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Orchestration ogler Oracle scoops up Federos

Continuing its recent spending spree, Oracle aims to expand its applications portfolio by adding AI-optimized assurance, analytics, and automation solutions from Federos.

Alan Breznick

December 23, 2021

2 Min Read
Orchestration ogler Oracle scoops up Federos

Fresh off its $28.3 billion deal to buy health care data and analytics company Cerner Corp., Oracle Communications is dipping into the well again to acquire Federos, a small service assurance firm.

Federos, a privately held company with about 50 employees based in Frisco, Texas, specializes in AI-optimized assurance, analytics and automation solutions. Specifically, Federos says its Assure1 unified platform provides visibility into events and network performance, AI-driven actionable insights and overall service management for modern networks.

No financial details of the deal were released by the two companies.

In a press release, Oracle said the deal, announced earlier this week, will extend its "application portfolio by adding AI-optimized assurance, analytics, and automation solutions to manage the availability and performance of critical networks and systems." The database software and technology giant claimed the pact will expand its "ability to deliver end-to-end network and service assurance, enabling communication service providers and enterprises to increase operational efficiency while significantly lowering costs and reducing customer churn."

Assuring one and all

In an open letter to Oracle's customers and partners, Jason Rutherford, senior vice president and general manager of Oracle's Applications Global Business Unit, added that "the inclusion of Federos’ Assure1 platform into Oracle’s Service and Network Orchestration portfolio will enable Oracle to offer our customers an enhanced operations automation solution to design, configure, monitor, and manage next-generation networks. The combined portfolio delivers robust orchestration capabilities to fulfill and assure rich communications services, including 5G."

Analyst James Crawshaw, practice leader for service provider transformation at Omdia, a sister company of Light Reading, said Oracle sought Federos "to complement its orchestration offering" and round out its communications applications business (BSS/OSS) unit. He estimates that Oracle probably spent less than $20 million, or what he calls "chump-change," on Federos, which generated estimated revenue of $10 million last year.

Crawshaw notes that Federos’ existing partners include VMWare and ServiceNow. Its most recent customer win was EWE Tel, a German telco with about 700,000 customers.

Federos has several major enterprise customers, including Oracle. Besides EWE Tel, its telco customers include Digicel, Eir, GCI, Manx Telecom, Tata Communications, Tele2 and Three Group. In August, the company announced that it had achieved three-year revenue growth of 107%.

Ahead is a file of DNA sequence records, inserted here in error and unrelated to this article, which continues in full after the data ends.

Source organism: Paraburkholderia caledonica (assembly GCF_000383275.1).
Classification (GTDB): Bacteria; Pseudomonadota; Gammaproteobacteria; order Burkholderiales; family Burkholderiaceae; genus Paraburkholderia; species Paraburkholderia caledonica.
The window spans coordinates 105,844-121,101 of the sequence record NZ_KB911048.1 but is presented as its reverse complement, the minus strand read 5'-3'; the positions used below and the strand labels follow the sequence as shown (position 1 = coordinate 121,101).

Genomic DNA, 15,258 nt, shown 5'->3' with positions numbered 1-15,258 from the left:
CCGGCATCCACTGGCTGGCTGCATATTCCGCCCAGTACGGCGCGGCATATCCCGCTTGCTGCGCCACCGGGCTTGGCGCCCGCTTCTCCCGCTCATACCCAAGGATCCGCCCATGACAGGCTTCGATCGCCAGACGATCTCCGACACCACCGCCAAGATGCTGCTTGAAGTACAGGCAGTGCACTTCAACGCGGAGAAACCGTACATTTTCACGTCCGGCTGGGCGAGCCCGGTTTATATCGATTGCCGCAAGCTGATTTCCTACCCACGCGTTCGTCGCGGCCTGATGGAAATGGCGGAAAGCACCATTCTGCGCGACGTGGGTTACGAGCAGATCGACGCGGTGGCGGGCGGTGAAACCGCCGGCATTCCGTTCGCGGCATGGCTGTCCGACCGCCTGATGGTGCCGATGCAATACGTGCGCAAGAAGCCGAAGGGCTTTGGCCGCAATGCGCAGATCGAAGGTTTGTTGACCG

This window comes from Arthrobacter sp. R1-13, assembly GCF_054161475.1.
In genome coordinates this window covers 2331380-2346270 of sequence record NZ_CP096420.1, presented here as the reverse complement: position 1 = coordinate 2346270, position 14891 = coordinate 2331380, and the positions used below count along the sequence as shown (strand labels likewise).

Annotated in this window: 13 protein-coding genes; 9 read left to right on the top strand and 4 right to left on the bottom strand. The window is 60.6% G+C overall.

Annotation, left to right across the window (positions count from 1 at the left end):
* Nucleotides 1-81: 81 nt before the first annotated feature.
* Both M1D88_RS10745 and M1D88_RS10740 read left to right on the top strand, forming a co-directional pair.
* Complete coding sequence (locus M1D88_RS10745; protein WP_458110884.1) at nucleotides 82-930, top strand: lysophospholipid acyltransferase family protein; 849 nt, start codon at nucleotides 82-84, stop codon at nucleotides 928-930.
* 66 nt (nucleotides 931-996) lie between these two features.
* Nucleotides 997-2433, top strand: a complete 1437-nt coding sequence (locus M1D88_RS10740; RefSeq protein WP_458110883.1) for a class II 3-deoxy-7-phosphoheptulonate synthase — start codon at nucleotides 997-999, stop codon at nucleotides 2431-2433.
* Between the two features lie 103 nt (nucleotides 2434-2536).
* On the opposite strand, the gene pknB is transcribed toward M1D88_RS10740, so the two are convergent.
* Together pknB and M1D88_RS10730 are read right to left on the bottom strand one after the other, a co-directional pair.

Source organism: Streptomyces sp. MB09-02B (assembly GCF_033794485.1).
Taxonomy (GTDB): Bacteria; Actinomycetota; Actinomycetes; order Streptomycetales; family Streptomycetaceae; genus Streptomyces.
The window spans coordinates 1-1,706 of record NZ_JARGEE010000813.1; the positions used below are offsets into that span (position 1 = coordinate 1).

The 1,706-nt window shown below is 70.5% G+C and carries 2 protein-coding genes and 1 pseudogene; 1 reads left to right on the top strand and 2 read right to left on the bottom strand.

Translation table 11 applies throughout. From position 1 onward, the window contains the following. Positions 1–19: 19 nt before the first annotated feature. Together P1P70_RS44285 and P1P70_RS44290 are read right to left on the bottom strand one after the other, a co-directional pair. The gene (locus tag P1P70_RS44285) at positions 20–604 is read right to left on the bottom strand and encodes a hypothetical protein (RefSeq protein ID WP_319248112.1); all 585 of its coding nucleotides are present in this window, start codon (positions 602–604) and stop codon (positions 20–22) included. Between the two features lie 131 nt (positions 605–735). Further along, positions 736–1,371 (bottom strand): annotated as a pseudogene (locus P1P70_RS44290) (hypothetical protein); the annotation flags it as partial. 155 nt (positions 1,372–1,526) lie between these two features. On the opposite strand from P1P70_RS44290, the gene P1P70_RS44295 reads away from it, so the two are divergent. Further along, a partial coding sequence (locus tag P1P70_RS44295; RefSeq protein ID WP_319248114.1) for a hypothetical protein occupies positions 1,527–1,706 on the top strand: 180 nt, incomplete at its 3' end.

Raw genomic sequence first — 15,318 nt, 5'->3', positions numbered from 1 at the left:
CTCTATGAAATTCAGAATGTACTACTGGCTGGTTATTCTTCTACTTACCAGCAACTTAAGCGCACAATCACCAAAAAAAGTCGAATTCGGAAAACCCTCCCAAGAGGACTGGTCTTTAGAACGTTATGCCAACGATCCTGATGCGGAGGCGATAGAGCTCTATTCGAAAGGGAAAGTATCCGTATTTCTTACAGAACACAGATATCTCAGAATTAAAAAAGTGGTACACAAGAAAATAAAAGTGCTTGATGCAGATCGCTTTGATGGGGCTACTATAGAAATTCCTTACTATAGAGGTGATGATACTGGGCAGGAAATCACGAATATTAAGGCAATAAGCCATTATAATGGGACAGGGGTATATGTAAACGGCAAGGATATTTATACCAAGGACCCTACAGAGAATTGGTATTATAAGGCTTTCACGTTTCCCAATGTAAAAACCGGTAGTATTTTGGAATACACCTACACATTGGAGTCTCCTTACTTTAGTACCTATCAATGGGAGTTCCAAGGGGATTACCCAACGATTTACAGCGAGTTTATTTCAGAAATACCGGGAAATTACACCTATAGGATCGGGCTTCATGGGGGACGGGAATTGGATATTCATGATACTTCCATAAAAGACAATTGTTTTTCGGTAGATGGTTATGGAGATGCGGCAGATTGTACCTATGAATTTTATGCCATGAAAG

Crawshaw speculates that Oracle may have turned to Federos after first approaching MYCOM OSI, a much larger, stronger service assurance player with whom Oracle also has an existing partnership. If that scenario is true, he figures that MYCOM OSI was likely too costly for Oracle's taste. "We imagine Oracle approached MYCOM’s private equity owners but the price was out of Oracle’s communication business unit budget," he concluded. [Ed. note: We've embedded Crawshaw's remarks below, if you'd like to read them in full.]

— Alan Breznick, Cable/Video Practice Leader, Light Reading

Analysis from Omdia's James Crawshaw, posted on LinkedIn:

About the Author(s)

Alan Breznick

Cable/Video Practice Leader, Light Reading

Alan Breznick is a business editor and research analyst who has tracked the cable, broadband and video markets like an over-bred bloodhound for more than 20 years.

As a senior analyst at Light Reading's research arm, Heavy Reading, for six years, Alan authored numerous reports, columns, white papers and case studies, moderated dozens of webinars, and organized and hosted more than 15 -- count 'em --regional conferences on cable, broadband and IPTV technology topics. And all this while maintaining a summer job as an ostrich wrangler.

Before that, he was the founding editor of Light Reading Cable, transforming a monthly newsletter into a daily website. Prior to joining Light Reading, Alan was a broadband analyst for Kinetic Strategies and a contributing analyst for One Touch Intelligence.

He is based in the Toronto area, though is New York born and bred. Just ask, and he will take you on a power-walking tour of Manhattan, pointing out the tourist hotspots and the places that make up his personal timeline: The bench where he smoked his first pipe; the alley where he won his first fist fight. That kind of thing.

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